Oatly loses case against British oat milk producer

A judge has dismissed claims of trademark infringement and “unfair advantage” in a ruling welcomed as a win for independent oat milk production.

Swedish oat milk brand Oatly has lost its trademark infringement case against Cambridgeshire farm and oat milk producer Glebe Farm after a judge dismissed all claims.

The court hearing, on 9-10 June 2021, examined five claims of trademark infringement including choice of language and typefaces, the use of the colour blue and the detail of a coffee cup appearing on the PureOaty pack.

The judge said there is “relatively low or, at best, very modest level of similarity” between the two brands, assessed through the eyes of an average consumer according to court documents, and noted that the lack of evidence that any consumer confusion had taken place.

The case had gained online and consumer attention as a ‘David and Goliath’ style battle in oat milk branding, with over 130,000 consumers signing a petition on change.org in support of Glebe Farm.

“We have had the threat of this court case – which has pitched our challenger brand against Oatly’s multinational business – looming over us for more than a year,” said owner and managing director of Glebe Farm, Phillip Rayner. “We have always felt certain that we have done nothing wrong, and we were determined to fight Oatly’s claims that our brands were similar – something that is now proven to be wrong.

“You only need to look at the two products and packaging side by side to appreciate how different these brands are, and how unnecessary this legal action was.”

Oatly has lost its case against the producer of PureOaty for trademark infringement. 

It comes as the oat milk market booms, with sales more than doubling between 2018 and 2019 to £74 million. While demand skyrockets, supply of oats is likely to become sought after and British farmers are starting to see the potential.

As reported by Wicked Leeks recently, a new Association of Independent Oat Milk Producers has been established in Scotland to help micro brands set up. Meanwhile Oatly is due to set up its first UK processing facility in England in 2023, where Glebe Farm is likely to be seen as its biggest competitor, as it produces and processes its own oat milk (rather than using a contractor).

In a statement on its website, where it also posted all documents relating to the case, Oatly said: “The court ruled in favour of Glebe Farm, the judge recognized Oatly’s strong brand and uniqueness but felt the similarities weren’t enough to rule in our favour.”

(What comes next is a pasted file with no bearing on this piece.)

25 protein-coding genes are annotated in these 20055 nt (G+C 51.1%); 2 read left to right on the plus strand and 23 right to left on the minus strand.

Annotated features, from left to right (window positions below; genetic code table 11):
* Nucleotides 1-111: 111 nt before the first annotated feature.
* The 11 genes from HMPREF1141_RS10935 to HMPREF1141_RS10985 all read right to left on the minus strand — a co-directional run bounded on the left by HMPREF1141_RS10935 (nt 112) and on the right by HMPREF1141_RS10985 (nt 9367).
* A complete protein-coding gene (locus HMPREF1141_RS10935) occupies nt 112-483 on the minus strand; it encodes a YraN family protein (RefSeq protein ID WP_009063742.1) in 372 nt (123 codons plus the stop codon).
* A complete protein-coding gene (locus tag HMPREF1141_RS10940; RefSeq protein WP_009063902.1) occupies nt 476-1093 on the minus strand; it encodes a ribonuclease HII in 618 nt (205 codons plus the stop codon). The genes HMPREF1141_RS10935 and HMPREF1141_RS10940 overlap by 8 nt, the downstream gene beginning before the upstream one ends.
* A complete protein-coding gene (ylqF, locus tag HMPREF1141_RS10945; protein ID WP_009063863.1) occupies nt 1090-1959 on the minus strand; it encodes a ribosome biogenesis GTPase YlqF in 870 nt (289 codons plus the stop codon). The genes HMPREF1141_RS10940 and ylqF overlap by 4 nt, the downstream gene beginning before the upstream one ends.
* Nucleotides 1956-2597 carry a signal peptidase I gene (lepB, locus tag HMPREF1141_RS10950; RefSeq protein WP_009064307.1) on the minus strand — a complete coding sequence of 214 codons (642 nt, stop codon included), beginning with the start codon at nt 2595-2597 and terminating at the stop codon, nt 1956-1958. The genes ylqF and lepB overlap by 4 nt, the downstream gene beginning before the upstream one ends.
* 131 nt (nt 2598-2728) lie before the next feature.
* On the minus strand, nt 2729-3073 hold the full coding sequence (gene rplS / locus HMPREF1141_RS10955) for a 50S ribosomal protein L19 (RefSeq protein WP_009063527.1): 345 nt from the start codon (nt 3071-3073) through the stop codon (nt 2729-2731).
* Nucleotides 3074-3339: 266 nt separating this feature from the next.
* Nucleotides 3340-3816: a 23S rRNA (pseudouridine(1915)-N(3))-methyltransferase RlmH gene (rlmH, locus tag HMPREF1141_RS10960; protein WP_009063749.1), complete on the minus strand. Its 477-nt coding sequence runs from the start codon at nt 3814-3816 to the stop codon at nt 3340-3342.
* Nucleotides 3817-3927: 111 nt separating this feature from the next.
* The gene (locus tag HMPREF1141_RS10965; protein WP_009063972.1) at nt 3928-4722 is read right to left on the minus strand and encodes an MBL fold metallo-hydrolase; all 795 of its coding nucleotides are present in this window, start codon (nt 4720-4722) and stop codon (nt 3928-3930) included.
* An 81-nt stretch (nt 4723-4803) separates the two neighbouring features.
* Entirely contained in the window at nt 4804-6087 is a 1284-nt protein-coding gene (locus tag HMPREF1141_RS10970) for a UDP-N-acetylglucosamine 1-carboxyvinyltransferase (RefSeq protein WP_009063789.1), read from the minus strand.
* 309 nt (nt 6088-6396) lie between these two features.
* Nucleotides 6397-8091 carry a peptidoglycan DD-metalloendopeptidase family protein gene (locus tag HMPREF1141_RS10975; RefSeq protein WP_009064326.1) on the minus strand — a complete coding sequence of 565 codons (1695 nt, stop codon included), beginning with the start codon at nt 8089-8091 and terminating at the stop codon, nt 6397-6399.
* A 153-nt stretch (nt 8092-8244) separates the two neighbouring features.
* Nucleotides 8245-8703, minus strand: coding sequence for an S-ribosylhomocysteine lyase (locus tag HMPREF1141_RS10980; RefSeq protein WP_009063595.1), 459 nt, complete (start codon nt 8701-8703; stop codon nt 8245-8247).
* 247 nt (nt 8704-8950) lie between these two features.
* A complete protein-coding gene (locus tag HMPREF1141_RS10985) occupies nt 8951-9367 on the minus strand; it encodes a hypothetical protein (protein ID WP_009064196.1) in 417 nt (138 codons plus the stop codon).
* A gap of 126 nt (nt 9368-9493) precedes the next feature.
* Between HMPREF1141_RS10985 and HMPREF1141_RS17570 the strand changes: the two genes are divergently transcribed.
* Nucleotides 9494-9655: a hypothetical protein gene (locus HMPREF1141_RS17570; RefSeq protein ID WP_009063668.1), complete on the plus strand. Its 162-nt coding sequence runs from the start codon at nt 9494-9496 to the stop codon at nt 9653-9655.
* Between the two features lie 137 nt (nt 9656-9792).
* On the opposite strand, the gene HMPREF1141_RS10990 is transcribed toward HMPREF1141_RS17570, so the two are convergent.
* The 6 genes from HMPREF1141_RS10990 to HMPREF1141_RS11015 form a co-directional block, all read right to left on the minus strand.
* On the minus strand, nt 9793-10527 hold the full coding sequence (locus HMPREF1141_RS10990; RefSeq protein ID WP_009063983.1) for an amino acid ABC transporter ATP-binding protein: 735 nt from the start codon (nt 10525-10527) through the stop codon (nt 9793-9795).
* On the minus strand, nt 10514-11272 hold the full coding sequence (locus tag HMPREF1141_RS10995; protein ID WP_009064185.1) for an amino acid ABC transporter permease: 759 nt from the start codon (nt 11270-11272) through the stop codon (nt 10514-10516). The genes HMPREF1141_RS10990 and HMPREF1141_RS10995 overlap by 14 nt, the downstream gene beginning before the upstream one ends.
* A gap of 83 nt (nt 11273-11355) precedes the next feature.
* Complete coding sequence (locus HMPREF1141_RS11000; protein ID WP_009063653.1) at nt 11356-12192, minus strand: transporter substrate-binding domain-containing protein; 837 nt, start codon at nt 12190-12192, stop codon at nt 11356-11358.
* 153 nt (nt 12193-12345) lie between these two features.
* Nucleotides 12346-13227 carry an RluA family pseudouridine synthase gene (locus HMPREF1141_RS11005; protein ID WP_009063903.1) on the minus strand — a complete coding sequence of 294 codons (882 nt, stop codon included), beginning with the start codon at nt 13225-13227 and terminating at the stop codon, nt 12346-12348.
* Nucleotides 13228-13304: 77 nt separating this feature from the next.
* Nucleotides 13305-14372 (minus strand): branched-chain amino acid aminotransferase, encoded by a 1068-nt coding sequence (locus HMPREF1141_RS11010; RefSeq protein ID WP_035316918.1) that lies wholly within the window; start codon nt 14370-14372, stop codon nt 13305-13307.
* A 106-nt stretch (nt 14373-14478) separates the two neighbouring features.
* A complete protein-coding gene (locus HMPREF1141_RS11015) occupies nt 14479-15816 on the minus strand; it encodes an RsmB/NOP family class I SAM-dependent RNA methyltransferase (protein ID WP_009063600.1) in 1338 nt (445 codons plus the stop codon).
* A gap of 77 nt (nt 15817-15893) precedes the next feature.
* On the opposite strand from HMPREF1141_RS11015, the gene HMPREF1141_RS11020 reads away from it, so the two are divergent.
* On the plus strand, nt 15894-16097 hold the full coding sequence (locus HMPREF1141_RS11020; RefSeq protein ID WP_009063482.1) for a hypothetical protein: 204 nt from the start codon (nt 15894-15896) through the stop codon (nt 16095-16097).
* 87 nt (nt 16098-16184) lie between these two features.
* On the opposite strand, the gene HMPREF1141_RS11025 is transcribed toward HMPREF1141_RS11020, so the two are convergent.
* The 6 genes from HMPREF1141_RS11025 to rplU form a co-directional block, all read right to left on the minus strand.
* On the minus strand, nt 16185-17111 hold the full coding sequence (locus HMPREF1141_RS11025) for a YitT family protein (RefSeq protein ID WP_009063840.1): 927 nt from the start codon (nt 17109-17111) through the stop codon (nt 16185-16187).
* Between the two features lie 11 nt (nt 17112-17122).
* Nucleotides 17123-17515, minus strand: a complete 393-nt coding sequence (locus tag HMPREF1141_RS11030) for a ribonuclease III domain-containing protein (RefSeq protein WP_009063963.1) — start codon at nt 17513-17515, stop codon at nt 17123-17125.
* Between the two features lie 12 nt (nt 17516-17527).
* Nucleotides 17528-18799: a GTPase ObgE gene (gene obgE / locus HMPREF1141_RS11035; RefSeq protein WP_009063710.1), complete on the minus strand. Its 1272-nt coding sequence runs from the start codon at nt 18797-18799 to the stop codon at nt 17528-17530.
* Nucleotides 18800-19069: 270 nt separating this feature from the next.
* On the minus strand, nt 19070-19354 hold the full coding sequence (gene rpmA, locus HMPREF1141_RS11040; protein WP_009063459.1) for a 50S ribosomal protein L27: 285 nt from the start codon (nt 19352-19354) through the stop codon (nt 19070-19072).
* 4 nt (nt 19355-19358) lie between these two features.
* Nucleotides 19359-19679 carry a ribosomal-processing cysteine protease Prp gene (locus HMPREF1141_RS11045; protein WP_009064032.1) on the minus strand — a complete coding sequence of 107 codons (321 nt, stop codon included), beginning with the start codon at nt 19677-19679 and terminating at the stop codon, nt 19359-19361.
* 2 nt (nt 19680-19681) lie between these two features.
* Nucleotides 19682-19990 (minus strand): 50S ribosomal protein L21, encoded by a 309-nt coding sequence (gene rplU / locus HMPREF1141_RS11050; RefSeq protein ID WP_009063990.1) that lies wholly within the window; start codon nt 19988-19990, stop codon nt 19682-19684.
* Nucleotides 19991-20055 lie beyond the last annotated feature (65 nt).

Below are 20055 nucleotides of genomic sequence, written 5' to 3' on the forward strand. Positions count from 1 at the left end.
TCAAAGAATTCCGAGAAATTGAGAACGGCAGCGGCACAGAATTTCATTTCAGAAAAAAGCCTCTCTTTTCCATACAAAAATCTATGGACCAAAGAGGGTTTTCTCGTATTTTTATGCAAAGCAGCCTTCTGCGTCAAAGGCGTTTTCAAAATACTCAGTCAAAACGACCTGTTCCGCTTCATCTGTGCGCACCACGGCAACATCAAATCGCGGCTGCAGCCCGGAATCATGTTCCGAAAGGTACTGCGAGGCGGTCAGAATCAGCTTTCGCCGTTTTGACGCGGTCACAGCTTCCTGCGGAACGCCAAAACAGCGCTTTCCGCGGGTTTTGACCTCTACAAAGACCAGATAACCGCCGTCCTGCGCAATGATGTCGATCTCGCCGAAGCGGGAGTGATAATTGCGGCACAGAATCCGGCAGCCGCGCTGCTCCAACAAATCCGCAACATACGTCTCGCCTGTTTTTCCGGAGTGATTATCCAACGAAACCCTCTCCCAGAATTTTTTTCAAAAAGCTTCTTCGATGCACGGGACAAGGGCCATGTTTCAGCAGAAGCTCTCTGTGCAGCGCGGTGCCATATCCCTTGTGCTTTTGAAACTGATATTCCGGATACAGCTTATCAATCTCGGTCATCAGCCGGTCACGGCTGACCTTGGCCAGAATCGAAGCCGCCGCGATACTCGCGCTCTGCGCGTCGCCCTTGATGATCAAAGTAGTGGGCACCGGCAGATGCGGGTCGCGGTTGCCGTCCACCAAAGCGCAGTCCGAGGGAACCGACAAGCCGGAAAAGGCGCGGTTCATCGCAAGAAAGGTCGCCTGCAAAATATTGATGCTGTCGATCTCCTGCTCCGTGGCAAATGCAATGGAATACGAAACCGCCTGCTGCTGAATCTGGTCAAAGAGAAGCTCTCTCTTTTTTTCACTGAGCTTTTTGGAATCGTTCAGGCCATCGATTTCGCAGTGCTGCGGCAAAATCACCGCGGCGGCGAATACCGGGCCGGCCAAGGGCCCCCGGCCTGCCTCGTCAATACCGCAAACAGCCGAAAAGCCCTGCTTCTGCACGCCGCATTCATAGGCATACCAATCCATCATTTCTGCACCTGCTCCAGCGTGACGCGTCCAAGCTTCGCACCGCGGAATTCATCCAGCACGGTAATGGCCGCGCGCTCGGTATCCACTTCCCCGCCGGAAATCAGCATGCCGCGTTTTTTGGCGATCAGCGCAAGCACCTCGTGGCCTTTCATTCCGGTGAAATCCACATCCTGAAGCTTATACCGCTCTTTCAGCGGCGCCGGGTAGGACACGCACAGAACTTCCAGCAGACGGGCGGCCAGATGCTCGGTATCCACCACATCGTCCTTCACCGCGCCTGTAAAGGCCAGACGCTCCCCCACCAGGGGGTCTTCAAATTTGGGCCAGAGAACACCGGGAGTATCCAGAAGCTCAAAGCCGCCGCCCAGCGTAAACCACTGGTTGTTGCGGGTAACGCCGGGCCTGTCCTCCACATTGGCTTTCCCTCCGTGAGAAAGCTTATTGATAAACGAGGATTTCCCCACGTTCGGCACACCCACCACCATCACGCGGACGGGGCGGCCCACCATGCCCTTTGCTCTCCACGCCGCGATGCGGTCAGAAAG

Rayner added: “There is room in a growing category for alternatives. We’d like to think growth opportunities come from positivity in broadening sector choice, rather than from trying to shut things down and limiting consumer options.”


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  1. Well done all round – both to Glebe Farm for having the bravery to take on a “giant” in the industry and well done to a sensible judge who realising the problems has given the smaller but “local” company the chance to proceed with the production of what is both a new and it would seem a needed commodity – a replacement for dairy milk. there is I’m sure enough room for both (and a few more as well) firms in this – now lets get on with producing the Oat Milk that is needed and desired by many. What a pity that my initial attempts with the stuff is not to my liking even though I love oats – nearly as much as I love bananas and coconuts!

    the Walrus

    1. Agreed, on the win, and the room in the market. Hint/tip: oat cream in tea, gives a far more pleasing result than mylk – which can often be too thin for my liking.

  2. Looks like this is what happens when you accept investment from US Private Equity.
    We’ve adapted to oat milk – just make sure you buy the barista version.
    Funnily enough, it’s especially good to make porridge. Now I just want Scotts to make oat milk!

  3. Has anybody noticed how watery Oatly has become? Always used to buy the original Oatly, but now compared to other oat milks it looks like they are watering it down. It’s the colour of dirty water. Barista is okay but contains other ingredients. Looking forward to trying Pure Oaty, if we can find it for sale, otherwise shall stick to Provamel – at least it’s white. Sad that Oatly took this court action Typical bully action which thankfully hasn’t paid off.

  4. We have bought a lot of Oatly in the past and have been impressed with their amusing style but after the ridiculously unfair case against Glebe, where it seems they revealed their true colours as a multinational intent on getting rid of smaller businesses, we will be switching brands and never again returning. Thank goodness the case was thrown out. I am afraid that the claim of being open by publishing all the documents does not wash, it just looks like another ploy to curry favour. Riverford alternative is good, if a little expensive.

  5. I used to buy some of the other Oatly products – including a kind of crème fraiche (which is actually rather delicious), but I have decided not to buy any of these bullies’ products again., and told them so. The oat drink supplied by Riverford is very good and actually come in a real glass returnable and re-fillable bottle. I believe Oatly is now owned by some international Big Business and is not the small Swedish company that it started out.


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